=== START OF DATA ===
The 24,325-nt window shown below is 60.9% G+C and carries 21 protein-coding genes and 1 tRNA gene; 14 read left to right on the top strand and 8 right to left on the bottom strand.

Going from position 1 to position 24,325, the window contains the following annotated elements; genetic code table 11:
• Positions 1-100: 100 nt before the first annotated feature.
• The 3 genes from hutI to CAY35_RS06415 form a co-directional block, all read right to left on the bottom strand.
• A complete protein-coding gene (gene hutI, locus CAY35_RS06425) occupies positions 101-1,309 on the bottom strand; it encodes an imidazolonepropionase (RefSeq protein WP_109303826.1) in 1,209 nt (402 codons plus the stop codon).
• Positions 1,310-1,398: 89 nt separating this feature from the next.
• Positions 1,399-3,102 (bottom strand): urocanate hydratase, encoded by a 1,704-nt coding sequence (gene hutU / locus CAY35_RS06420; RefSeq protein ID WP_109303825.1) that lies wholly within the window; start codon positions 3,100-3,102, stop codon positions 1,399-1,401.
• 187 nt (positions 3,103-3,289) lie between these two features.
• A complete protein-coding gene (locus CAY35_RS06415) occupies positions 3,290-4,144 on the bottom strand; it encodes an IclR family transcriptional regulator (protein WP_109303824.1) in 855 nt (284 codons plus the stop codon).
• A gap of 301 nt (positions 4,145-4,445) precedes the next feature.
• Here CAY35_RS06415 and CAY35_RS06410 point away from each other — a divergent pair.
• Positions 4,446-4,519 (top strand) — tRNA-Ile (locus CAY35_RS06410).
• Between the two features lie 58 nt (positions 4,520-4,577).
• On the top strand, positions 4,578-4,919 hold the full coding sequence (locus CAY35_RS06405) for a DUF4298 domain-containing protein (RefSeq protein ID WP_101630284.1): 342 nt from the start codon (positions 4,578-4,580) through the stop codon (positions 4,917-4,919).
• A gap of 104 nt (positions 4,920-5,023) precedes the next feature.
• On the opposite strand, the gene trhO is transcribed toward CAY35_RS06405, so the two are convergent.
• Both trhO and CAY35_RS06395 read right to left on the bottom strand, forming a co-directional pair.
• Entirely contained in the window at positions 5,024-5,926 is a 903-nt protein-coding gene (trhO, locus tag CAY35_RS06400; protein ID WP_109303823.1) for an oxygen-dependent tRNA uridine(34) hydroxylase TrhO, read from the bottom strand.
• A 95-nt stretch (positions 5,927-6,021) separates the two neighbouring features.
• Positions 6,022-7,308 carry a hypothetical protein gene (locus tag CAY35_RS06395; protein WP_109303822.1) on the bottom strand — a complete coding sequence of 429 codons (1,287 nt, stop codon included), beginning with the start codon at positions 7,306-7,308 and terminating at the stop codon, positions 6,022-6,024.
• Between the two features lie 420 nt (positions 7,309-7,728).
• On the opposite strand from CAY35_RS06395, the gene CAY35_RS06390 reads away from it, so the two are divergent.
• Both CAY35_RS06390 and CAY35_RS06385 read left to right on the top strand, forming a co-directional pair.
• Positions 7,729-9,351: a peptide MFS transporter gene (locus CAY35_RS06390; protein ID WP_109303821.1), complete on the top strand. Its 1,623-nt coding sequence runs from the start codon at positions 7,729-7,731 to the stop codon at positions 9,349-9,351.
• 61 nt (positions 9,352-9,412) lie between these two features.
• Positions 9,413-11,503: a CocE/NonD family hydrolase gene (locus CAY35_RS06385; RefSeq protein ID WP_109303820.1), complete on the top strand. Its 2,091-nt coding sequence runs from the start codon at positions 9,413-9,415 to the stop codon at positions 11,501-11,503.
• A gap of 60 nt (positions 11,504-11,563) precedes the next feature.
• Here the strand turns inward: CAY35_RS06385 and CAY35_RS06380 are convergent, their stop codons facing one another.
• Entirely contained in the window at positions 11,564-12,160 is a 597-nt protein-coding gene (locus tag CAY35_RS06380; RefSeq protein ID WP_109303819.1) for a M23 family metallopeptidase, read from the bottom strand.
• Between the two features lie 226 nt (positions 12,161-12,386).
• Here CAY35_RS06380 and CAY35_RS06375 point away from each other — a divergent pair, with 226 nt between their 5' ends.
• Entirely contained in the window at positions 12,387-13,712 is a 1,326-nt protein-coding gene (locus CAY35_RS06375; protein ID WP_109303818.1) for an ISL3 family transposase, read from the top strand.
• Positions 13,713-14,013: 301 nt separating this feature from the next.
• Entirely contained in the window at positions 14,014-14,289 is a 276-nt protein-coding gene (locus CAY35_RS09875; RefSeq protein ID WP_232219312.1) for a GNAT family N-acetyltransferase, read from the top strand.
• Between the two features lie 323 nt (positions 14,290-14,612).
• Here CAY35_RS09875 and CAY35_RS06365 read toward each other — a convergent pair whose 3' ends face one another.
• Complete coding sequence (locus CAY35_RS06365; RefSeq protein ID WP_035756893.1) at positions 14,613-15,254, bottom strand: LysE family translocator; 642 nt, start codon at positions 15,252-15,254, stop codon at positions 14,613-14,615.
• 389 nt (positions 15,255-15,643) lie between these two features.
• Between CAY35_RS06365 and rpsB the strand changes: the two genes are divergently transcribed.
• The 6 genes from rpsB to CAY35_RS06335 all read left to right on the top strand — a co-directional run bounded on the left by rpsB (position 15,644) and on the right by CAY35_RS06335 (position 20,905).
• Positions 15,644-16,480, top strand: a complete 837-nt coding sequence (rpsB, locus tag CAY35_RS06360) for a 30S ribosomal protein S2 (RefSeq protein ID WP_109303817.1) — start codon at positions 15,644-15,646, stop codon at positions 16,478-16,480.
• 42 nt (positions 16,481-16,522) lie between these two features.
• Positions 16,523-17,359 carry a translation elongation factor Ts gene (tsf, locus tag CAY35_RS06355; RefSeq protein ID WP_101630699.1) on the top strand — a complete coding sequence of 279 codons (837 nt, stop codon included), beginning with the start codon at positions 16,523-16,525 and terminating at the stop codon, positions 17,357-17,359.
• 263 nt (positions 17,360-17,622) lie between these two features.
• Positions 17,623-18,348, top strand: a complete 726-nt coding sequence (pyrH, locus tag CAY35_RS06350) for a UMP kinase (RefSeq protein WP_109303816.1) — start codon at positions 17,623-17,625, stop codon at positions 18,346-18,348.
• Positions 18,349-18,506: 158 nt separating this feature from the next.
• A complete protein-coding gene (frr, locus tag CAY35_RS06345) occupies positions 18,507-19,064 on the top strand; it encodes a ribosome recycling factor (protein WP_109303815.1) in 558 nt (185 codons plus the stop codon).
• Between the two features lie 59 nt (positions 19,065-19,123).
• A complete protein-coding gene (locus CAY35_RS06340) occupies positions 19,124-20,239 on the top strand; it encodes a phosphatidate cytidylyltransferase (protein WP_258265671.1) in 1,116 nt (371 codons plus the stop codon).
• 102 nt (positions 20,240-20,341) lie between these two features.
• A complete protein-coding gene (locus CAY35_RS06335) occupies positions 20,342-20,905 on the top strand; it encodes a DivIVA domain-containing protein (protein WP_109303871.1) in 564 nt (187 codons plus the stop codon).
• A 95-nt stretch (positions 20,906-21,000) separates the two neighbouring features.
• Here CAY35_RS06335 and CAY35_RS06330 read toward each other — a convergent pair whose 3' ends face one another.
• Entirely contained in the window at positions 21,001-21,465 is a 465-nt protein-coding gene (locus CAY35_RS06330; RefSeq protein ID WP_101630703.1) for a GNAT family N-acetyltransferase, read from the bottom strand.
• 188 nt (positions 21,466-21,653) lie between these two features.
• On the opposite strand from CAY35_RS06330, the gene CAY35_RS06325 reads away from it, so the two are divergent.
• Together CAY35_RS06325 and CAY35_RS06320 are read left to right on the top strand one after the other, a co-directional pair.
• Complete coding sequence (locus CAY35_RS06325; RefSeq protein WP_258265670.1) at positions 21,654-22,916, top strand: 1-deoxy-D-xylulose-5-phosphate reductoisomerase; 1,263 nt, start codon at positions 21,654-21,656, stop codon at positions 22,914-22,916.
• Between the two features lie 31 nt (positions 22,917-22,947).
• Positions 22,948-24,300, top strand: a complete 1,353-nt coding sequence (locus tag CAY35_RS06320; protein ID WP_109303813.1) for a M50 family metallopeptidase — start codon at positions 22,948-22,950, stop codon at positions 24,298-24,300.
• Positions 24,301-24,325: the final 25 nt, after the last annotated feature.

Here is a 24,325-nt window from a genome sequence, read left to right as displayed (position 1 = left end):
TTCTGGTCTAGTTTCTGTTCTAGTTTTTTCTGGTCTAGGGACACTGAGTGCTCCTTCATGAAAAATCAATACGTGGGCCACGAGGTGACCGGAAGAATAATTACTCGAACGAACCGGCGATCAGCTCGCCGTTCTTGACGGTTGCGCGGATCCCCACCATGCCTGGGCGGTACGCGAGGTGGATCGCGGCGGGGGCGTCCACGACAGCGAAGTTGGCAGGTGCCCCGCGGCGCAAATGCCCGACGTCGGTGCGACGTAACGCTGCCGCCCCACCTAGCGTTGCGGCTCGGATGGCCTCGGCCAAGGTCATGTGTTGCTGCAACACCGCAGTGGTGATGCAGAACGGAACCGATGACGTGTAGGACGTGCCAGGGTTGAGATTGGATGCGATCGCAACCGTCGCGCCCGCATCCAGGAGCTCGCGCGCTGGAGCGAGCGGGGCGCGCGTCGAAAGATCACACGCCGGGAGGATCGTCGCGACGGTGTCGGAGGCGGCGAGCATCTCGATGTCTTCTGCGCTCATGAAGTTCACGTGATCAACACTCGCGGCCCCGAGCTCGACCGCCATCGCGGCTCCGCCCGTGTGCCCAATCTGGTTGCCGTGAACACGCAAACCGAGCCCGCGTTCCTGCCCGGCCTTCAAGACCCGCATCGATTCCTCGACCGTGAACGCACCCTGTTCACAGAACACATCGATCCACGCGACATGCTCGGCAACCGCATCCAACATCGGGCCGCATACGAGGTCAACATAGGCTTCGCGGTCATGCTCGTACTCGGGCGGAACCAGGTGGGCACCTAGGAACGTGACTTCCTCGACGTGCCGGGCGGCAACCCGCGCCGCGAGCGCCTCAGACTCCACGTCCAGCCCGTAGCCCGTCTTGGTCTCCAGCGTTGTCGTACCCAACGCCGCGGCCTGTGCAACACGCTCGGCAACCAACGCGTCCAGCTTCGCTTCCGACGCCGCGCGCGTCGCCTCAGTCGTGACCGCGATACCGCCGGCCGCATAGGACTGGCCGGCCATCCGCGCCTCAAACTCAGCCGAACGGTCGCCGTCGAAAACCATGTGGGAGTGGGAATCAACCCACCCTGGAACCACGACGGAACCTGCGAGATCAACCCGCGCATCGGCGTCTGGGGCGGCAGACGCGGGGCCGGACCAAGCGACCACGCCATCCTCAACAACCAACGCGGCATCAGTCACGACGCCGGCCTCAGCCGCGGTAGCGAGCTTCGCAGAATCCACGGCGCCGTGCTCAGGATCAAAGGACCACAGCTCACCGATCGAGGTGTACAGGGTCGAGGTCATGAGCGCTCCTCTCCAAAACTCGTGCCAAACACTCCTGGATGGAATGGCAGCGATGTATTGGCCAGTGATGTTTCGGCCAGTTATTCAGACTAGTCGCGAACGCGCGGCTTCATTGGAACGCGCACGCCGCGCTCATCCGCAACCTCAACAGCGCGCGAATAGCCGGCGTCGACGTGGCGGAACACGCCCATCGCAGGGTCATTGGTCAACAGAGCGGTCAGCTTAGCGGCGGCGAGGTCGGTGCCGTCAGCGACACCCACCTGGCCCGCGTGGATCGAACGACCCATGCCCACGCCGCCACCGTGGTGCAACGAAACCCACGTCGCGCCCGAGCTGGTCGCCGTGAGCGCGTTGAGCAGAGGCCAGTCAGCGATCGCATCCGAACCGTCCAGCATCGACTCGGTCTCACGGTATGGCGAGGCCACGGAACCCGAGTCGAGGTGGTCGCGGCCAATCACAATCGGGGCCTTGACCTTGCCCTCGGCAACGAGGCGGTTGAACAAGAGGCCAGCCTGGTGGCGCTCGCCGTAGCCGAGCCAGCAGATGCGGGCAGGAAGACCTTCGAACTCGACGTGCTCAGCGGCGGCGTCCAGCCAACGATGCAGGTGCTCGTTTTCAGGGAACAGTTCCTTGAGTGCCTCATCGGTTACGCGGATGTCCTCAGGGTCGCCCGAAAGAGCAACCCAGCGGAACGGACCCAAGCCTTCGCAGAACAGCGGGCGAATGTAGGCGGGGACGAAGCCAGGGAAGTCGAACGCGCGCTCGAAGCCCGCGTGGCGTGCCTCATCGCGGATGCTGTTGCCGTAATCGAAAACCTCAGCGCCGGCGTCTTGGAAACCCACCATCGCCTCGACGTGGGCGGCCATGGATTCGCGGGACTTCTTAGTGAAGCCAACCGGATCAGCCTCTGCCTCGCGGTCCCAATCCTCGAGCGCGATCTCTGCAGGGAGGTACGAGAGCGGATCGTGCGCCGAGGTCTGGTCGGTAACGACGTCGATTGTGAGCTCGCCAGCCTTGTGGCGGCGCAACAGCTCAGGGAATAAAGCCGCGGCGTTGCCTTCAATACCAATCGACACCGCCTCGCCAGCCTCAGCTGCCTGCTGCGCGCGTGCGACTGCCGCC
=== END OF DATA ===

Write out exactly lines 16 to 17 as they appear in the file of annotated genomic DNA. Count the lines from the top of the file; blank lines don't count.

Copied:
• On the opposite strand, the gene trhO is transcribed toward CAY35_RS06405, so the two are convergent.
• Both trhO and CAY35_RS06395 read right to left on the bottom strand, forming a co-directional pair.